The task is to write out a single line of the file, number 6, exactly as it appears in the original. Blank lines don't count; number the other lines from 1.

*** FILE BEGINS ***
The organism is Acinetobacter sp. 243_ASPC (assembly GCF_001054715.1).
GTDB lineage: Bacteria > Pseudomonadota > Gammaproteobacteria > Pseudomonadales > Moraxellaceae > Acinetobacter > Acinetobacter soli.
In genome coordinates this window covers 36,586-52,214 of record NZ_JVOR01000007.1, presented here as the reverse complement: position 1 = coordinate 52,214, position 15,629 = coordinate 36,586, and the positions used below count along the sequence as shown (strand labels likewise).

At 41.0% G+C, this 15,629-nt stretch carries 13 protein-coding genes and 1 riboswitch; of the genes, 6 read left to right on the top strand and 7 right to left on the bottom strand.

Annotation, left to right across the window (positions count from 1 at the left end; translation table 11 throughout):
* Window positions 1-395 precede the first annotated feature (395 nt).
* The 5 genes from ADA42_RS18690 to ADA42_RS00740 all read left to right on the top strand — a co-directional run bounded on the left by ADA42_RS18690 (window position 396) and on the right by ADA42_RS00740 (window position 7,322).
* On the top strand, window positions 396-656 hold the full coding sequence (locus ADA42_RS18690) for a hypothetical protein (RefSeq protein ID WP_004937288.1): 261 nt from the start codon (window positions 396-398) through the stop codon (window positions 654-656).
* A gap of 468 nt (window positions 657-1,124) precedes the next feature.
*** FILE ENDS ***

* Window positions 1-395 precede the first annotated feature (395 nt).